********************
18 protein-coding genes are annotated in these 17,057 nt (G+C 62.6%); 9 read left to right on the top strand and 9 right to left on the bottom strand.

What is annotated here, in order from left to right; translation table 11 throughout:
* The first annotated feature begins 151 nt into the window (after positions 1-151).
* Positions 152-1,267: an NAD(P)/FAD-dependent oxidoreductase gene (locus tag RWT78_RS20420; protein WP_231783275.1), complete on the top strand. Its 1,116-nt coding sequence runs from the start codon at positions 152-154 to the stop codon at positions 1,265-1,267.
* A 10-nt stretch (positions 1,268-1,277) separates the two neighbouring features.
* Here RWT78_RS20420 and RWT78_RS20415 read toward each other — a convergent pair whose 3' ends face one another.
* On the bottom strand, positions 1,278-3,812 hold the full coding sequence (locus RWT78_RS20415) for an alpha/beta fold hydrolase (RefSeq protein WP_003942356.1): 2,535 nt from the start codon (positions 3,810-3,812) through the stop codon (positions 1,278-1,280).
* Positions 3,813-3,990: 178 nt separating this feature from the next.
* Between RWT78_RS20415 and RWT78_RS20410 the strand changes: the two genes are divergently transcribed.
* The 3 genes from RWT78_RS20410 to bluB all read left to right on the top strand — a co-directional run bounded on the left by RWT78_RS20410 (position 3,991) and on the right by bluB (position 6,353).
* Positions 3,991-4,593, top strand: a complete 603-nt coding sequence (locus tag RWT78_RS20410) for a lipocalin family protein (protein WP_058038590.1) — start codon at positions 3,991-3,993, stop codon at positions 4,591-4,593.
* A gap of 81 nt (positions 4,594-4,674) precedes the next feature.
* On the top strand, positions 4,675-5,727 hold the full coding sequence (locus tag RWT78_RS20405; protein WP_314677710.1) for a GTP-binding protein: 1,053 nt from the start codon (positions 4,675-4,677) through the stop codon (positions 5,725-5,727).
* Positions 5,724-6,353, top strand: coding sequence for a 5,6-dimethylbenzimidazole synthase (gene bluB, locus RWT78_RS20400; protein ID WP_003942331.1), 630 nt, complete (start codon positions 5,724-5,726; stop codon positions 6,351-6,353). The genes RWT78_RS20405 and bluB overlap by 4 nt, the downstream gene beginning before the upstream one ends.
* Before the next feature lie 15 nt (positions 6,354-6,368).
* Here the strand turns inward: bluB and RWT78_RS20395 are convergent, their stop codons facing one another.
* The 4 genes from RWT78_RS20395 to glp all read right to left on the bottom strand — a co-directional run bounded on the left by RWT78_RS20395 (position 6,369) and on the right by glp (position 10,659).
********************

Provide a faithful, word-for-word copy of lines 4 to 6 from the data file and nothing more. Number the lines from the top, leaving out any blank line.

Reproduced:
* Positions 152-1,267: an NAD(P)/FAD-dependent oxidoreductase gene (locus tag RWT78_RS20420; protein WP_231783275.1), complete on the top strand. Its 1,116-nt coding sequence runs from the start codon at positions 152-154 to the stop codon at positions 1,265-1,267.
* A 10-nt stretch (positions 1,268-1,277) separates the two neighbouring features.
* Here RWT78_RS20420 and RWT78_RS20415 read toward each other — a convergent pair whose 3' ends face one another.